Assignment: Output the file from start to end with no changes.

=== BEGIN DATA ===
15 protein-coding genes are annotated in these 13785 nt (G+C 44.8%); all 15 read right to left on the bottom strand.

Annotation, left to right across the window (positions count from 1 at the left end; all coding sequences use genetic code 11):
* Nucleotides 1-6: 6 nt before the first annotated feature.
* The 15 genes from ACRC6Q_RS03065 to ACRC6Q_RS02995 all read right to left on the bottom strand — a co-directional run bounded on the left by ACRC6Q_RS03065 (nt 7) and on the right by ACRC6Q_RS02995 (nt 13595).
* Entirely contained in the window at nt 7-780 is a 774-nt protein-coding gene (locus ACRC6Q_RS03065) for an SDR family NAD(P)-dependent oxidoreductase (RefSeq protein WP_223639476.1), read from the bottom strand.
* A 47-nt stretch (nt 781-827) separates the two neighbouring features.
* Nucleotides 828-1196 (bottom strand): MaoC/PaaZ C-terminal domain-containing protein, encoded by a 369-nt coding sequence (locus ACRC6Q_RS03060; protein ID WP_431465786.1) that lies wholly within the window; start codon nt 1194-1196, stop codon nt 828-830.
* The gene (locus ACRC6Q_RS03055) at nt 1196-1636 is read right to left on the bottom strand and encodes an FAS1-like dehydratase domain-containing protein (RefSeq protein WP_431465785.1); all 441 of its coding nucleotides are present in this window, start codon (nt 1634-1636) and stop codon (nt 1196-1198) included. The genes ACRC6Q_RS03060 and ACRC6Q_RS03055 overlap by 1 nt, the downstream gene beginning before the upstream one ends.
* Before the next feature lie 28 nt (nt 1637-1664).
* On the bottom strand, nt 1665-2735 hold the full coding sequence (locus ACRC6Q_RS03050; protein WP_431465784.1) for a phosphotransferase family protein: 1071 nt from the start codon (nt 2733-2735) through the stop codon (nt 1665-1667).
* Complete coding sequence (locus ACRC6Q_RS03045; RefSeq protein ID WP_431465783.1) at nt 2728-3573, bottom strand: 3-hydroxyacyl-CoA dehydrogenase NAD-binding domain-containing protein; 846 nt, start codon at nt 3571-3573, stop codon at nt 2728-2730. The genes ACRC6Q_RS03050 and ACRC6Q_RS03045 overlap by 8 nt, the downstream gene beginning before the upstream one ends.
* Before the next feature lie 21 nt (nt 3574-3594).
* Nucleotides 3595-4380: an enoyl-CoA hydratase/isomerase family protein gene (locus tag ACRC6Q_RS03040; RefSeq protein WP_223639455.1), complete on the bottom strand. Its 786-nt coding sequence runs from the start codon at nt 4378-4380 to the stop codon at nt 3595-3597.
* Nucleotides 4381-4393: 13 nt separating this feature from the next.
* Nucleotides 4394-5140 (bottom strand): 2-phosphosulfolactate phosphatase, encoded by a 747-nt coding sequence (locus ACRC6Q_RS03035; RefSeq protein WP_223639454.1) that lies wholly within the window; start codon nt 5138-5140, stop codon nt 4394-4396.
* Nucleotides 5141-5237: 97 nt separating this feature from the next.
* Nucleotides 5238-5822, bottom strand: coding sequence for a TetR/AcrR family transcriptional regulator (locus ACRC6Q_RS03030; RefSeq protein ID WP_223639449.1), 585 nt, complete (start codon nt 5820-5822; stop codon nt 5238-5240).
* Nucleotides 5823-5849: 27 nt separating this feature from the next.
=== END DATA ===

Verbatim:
15 protein-coding genes are annotated in these 13785 nt (G+C 44.8%); all 15 read right to left on the bottom strand.

Annotation, left to right across the window (positions count from 1 at the left end; all coding sequences use genetic code 11):
* Nucleotides 1-6: 6 nt before the first annotated feature.
* The 15 genes from ACRC6Q_RS03065 to ACRC6Q_RS02995 all read right to left on the bottom strand — a co-directional run bounded on the left by ACRC6Q_RS03065 (nt 7) and on the right by ACRC6Q_RS02995 (nt 13595).
* Entirely contained in the window at nt 7-780 is a 774-nt protein-coding gene (locus ACRC6Q_RS03065) for an SDR family NAD(P)-dependent oxidoreductase (RefSeq protein WP_223639476.1), read from the bottom strand.
* A 47-nt stretch (nt 781-827) separates the two neighbouring features.
* Nucleotides 828-1196 (bottom strand): MaoC/PaaZ C-terminal domain-containing protein, encoded by a 369-nt coding sequence (locus ACRC6Q_RS03060; protein ID WP_431465786.1) that lies wholly within the window; start codon nt 1194-1196, stop codon nt 828-830.
* The gene (locus ACRC6Q_RS03055) at nt 1196-1636 is read right to left on the bottom strand and encodes an FAS1-like dehydratase domain-containing protein (RefSeq protein WP_431465785.1); all 441 of its coding nucleotides are present in this window, start codon (nt 1634-1636) and stop codon (nt 1196-1198) included. The genes ACRC6Q_RS03060 and ACRC6Q_RS03055 overlap by 1 nt, the downstream gene beginning before the upstream one ends.
* Before the next feature lie 28 nt (nt 1637-1664).
* On the bottom strand, nt 1665-2735 hold the full coding sequence (locus ACRC6Q_RS03050; protein WP_431465784.1) for a phosphotransferase family protein: 1071 nt from the start codon (nt 2733-2735) through the stop codon (nt 1665-1667).
* Complete coding sequence (locus ACRC6Q_RS03045; RefSeq protein ID WP_431465783.1) at nt 2728-3573, bottom strand: 3-hydroxyacyl-CoA dehydrogenase NAD-binding domain-containing protein; 846 nt, start codon at nt 3571-3573, stop codon at nt 2728-2730. The genes ACRC6Q_RS03050 and ACRC6Q_RS03045 overlap by 8 nt, the downstream gene beginning before the upstream one ends.
* Before the next feature lie 21 nt (nt 3574-3594).
* Nucleotides 3595-4380: an enoyl-CoA hydratase/isomerase family protein gene (locus tag ACRC6Q_RS03040; RefSeq protein WP_223639455.1), complete on the bottom strand. Its 786-nt coding sequence runs from the start codon at nt 4378-4380 to the stop codon at nt 3595-3597.
* Nucleotides 4381-4393: 13 nt separating this feature from the next.
* Nucleotides 4394-5140 (bottom strand): 2-phosphosulfolactate phosphatase, encoded by a 747-nt coding sequence (locus ACRC6Q_RS03035; RefSeq protein WP_223639454.1) that lies wholly within the window; start codon nt 5138-5140, stop codon nt 4394-4396.
* Nucleotides 5141-5237: 97 nt separating this feature from the next.
* Nucleotides 5238-5822, bottom strand: coding sequence for a TetR/AcrR family transcriptional regulator (locus ACRC6Q_RS03030; RefSeq protein ID WP_223639449.1), 585 nt, complete (start codon nt 5820-5822; stop codon nt 5238-5240).
* Nucleotides 5823-5849: 27 nt separating this feature from the next.